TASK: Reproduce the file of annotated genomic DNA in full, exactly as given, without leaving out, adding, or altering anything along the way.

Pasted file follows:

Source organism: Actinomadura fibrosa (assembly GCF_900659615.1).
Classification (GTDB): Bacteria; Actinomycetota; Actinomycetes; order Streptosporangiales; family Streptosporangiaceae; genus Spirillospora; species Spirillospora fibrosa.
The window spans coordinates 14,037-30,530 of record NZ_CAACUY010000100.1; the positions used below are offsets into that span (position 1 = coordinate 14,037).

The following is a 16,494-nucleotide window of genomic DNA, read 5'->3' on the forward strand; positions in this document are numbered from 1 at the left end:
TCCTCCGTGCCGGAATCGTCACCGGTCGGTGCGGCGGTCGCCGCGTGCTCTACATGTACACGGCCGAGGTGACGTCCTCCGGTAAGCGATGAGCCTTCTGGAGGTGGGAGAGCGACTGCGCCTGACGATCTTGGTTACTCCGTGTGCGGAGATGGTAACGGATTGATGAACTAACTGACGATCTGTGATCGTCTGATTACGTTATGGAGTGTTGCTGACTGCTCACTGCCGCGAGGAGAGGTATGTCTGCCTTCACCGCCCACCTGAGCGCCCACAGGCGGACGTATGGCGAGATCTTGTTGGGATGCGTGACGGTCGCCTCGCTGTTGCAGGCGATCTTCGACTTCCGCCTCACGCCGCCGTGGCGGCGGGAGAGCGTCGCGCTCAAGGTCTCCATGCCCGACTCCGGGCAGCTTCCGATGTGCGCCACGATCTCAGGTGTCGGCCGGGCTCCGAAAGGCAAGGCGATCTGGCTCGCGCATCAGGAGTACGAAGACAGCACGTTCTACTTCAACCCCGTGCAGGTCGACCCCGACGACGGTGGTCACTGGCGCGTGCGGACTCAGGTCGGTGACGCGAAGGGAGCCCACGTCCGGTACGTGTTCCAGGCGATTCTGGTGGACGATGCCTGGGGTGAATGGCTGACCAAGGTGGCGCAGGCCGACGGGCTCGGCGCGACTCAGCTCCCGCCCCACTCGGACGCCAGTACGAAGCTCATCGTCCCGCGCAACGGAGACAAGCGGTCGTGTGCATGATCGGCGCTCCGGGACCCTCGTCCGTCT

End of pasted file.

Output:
Source organism: Actinomadura fibrosa (assembly GCF_900659615.1).
Classification (GTDB): Bacteria; Actinomycetota; Actinomycetes; order Streptosporangiales; family Streptosporangiaceae; genus Spirillospora; species Spirillospora fibrosa.
The window spans coordinates 14,037-30,530 of record NZ_CAACUY010000100.1; the positions used below are offsets into that span (position 1 = coordinate 14,037).

The following is a 16,494-nucleotide window of genomic DNA, read 5'->3' on the forward strand; positions in this document are numbered from 1 at the left end:
TCCTCCGTGCCGGAATCGTCACCGGTCGGTGCGGCGGTCGCCGCGTGCTCTACATGTACACGGCCGAGGTGACGTCCTCCGGTAAGCGATGAGCCTTCTGGAGGTGGGAGAGCGACTGCGCCTGACGATCTTGGTTACTCCGTGTGCGGAGATGGTAACGGATTGATGAACTAACTGACGATCTGTGATCGTCTGATTACGTTATGGAGTGTTGCTGACTGCTCACTGCCGCGAGGAGAGGTATGTCTGCCTTCACCGCCCACCTGAGCGCCCACAGGCGGACGTATGGCGAGATCTTGTTGGGATGCGTGACGGTCGCCTCGCTGTTGCAGGCGATCTTCGACTTCCGCCTCACGCCGCCGTGGCGGCGGGAGAGCGTCGCGCTCAAGGTCTCCATGCCCGACTCCGGGCAGCTTCCGATGTGCGCCACGATCTCAGGTGTCGGCCGGGCTCCGAAAGGCAAGGCGATCTGGCTCGCGCATCAGGAGTACGAAGACAGCACGTTCTACTTCAACCCCGTGCAGGTCGACCCCGACGACGGTGGTCACTGGCGCGTGCGGACTCAGGTCGGTGACGCGAAGGGAGCCCACGTCCGGTACGTGTTCCAGGCGATTCTGGTGGACGATGCCTGGGGTGAATGGCTGACCAAGGTGGCGCAGGCCGACGGGCTCGGCGCGACTCAGCTCCCGCCCCACTCGGACGCCAGTACGAAGCTCATCGTCCCGCGCAACGGAGACAAGCGGTCGTGTGCATGATCGGCGCTCCGGGACCCTCGTCCGTCT